A fluffy grey cat pawing at the ORSDA Electronic Cat Toy

(Image credit: Amazon)

ORSDA Electronic Cat Toy: User reviews

Cats are curious little things and users find their furbabies tend to immediately wander over to this toy once it starts to move. “From the moment I set it up and pushed the button, this had my cat's curiosity,” affirmed one customer reviewer. “She recognizes the sound of it turning on from another nearby room and races to it.”

Users suggest the device is particularly successful in tapping into a cat's prey drive. “My cat has a large instinct to hunt and this, by far, has been her favorite toy,” a user says. Of course, this means it could encourage some rough play but some are at least thankful that the feathers are sturdily held in place given how strongly cats can get a hold of them. “They're actually threaded on to the actuator arm,” a user explained.

Sometimes, however, the feather gets stuck. “I was able to stick a pen inside one of the holes and push the mechanical arm to get it unstuck but I let it run for about five minutes and lo and behold, it was jammed up again,” a user said. This is likely to be frustrating for both cat owner and cat, but a user reporting this problem did say, “once it started operating properly, my cat instantly became obsessed with it.” 

And that’s the thing. In many cases, it would seem people are more than willing to put up with such niggles. So while, “the mechanical component that makes the feather go in and out is also LOUD”, said one, other suggest the noise helps to attract a cat's attention. Some do wish the manufacturer hadn't put the on/off button on top, though. “Where do cats like to perch on things?,” asked a user. “On top.” D’oh!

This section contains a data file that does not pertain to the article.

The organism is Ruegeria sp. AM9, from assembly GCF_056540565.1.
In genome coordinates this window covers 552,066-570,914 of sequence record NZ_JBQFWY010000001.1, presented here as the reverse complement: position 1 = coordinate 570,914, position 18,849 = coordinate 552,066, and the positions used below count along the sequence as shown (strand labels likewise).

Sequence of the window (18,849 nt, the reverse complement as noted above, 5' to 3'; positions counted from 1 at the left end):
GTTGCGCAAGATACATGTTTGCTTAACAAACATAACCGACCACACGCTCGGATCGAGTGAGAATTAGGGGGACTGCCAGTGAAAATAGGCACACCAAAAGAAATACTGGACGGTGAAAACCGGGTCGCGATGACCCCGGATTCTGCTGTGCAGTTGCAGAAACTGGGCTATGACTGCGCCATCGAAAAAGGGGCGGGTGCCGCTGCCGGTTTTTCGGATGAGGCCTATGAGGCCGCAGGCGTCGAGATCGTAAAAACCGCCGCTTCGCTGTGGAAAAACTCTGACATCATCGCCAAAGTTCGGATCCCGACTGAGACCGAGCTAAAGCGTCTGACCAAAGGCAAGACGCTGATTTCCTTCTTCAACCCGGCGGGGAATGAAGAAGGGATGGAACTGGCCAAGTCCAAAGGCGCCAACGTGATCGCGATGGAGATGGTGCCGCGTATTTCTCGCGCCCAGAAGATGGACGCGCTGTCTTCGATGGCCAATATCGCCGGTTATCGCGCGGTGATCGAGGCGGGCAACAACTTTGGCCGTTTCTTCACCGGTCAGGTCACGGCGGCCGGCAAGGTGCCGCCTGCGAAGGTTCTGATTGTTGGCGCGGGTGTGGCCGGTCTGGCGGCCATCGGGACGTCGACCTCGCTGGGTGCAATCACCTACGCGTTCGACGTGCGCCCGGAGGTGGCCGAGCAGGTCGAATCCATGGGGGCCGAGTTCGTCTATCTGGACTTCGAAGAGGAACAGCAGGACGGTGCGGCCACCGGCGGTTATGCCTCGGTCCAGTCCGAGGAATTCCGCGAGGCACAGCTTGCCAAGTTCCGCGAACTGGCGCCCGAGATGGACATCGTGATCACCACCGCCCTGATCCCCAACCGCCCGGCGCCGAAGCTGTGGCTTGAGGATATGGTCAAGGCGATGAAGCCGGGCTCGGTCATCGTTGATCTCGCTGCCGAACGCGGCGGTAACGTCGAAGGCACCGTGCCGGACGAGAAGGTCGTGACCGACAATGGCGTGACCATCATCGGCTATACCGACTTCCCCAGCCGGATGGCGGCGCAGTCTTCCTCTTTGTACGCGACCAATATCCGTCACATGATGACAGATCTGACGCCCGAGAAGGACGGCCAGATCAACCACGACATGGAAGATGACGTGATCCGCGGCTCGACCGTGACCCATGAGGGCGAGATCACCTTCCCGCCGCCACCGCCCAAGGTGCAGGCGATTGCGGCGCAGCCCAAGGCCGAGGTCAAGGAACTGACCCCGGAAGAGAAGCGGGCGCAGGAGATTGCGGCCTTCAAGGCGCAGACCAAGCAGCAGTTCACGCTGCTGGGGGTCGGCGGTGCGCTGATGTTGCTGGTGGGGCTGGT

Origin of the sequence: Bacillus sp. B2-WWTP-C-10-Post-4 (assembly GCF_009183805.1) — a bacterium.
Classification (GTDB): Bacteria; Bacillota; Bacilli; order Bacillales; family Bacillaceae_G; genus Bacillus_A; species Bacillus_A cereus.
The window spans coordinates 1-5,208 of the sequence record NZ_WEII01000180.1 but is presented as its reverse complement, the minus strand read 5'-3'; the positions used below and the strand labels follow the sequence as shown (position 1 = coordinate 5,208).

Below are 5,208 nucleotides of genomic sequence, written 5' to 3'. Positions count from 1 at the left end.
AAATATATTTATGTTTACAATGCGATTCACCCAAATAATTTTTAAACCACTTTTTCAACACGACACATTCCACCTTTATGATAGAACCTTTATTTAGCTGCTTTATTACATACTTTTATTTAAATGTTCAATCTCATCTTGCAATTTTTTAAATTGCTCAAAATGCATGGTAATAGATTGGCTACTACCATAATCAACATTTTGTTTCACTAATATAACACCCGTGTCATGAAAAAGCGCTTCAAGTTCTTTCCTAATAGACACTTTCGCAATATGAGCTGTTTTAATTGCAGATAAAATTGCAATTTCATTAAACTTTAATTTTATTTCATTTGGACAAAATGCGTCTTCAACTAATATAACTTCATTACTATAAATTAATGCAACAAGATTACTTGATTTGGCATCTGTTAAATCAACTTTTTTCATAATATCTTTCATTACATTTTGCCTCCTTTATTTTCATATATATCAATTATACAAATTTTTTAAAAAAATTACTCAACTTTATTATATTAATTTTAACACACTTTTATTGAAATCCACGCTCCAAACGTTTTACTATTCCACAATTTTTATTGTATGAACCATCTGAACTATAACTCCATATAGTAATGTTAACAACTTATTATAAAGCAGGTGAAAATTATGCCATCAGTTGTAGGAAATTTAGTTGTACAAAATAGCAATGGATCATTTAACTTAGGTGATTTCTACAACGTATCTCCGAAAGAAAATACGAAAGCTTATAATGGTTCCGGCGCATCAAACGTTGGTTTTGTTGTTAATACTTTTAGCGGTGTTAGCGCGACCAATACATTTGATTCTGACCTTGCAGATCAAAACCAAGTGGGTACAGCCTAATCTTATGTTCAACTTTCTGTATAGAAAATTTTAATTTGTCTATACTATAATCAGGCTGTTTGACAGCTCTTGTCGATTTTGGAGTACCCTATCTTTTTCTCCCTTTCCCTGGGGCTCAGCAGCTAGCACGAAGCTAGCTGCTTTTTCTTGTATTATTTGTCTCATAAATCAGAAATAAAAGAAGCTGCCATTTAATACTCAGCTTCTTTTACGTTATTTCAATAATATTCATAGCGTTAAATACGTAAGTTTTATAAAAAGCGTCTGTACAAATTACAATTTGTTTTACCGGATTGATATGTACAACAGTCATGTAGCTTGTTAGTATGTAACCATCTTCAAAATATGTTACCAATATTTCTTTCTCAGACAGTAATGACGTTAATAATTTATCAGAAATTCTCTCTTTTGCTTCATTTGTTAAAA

Should you buy the ORSDA Electronic Cat Toy ?

There is no getting around the fact that this product has its flaws: the sound, the position of the on/off button and the fact the feathers can get stuck being the prime ones. Yet the good stuff really does outweigh the bad and many users have put most problems to one side because of the most important thing – many cats that get introduced to this toy appear to become totally infatuated with it, to the point where they'll pester their owner to switch it on. To that end, it is one that all cat owners should consider, particularly if you are out and about for much of the day and want to keep your pet stimulated.

David Crookes

David Crookes has been a journalist for more than 20 years and he has written for a host of magazines, newspapers, websites and books including World of Animals, BBC Earth, Dogs and Canines, Gadget and The Independent. Born in England, he lives in a household with two cats but he’s also keenly interested in the differences between the huge number of dog breeds — in fact, you can read many of his breed guides here on PetsRadar. With a lifelong passion for technology, too, he’s always on the lookout for useful devices that will allow people to spend more time with their pets.